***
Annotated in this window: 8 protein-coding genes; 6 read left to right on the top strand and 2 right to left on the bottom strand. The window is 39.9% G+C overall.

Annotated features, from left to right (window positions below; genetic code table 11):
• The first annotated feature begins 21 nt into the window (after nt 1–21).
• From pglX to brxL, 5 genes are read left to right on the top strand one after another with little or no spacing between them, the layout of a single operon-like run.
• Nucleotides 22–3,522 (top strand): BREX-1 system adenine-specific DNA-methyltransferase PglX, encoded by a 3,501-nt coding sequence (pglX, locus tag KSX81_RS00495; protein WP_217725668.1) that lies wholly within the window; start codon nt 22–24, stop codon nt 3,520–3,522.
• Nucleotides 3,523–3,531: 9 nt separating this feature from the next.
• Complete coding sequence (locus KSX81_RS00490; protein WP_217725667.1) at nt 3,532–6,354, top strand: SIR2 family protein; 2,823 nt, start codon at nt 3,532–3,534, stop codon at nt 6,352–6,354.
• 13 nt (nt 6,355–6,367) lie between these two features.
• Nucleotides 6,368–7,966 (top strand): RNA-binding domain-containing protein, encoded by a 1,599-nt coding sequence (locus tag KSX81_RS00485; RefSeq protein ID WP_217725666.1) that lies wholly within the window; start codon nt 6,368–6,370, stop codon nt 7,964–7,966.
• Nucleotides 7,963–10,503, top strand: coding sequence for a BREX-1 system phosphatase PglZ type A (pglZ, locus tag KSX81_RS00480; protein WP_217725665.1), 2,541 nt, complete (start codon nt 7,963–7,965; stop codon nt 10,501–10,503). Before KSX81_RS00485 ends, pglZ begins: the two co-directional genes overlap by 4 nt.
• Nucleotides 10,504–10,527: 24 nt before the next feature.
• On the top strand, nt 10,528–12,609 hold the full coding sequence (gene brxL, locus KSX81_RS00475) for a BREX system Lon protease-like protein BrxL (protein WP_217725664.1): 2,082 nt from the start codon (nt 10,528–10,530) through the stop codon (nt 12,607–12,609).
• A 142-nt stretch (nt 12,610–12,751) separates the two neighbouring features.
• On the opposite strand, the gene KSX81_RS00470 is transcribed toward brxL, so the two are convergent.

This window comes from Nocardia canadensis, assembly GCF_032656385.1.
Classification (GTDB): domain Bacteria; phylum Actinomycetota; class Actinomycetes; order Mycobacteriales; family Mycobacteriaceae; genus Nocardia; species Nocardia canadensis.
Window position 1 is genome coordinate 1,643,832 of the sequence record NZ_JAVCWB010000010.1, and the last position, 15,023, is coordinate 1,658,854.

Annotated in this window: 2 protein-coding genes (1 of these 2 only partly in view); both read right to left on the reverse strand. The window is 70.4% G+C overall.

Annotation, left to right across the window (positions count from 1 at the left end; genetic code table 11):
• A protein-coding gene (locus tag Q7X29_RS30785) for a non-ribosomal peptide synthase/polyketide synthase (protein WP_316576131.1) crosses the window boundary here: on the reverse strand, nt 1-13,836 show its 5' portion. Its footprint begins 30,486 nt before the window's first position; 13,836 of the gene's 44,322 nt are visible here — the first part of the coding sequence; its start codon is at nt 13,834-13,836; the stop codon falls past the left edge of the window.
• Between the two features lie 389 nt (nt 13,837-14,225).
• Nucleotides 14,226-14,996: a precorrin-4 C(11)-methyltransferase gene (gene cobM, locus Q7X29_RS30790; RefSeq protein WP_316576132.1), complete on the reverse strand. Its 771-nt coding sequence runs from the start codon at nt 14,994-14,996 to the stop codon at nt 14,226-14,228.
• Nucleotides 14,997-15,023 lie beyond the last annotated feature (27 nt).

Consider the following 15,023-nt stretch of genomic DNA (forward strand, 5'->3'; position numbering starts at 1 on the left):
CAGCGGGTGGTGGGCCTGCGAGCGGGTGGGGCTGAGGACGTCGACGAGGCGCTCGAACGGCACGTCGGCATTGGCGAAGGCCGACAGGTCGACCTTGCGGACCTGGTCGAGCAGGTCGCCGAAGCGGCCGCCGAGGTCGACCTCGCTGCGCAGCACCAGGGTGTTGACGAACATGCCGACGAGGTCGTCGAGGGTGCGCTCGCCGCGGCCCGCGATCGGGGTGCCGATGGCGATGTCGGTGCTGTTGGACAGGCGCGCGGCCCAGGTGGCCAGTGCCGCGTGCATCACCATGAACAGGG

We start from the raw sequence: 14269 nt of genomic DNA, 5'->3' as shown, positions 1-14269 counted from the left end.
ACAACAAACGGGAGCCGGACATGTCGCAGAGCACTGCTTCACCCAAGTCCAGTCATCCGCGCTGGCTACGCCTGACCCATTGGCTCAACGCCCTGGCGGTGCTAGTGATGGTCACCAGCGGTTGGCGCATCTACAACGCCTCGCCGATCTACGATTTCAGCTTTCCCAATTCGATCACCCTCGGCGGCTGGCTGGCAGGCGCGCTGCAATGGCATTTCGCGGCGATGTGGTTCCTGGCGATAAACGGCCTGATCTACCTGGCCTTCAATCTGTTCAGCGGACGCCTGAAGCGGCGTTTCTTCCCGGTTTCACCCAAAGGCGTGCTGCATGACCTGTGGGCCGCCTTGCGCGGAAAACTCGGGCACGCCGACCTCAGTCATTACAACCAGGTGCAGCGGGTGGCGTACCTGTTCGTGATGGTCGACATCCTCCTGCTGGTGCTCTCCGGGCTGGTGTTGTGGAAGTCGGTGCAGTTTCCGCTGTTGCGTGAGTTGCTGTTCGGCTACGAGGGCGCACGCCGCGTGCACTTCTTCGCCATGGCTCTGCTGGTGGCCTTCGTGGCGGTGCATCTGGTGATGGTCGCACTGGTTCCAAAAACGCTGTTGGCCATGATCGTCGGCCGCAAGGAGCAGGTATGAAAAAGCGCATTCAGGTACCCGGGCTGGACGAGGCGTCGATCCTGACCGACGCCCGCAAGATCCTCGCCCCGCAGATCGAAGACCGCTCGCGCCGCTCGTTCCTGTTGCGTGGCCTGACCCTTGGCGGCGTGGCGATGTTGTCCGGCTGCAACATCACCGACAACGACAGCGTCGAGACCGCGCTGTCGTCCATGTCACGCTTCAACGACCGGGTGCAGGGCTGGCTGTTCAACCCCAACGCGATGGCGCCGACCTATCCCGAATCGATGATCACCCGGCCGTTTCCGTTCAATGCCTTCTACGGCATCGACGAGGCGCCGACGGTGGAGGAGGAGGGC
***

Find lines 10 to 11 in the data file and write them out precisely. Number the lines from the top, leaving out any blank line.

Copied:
• Nucleotides 7,963–10,503, top strand: coding sequence for a BREX-1 system phosphatase PglZ type A (pglZ, locus tag KSX81_RS00480; protein WP_217725665.1), 2,541 nt, complete (start codon nt 7,963–7,965; stop codon nt 10,501–10,503). Before KSX81_RS00485 ends, pglZ begins: the two co-directional genes overlap by 4 nt.
• Nucleotides 10,504–10,527: 24 nt before the next feature.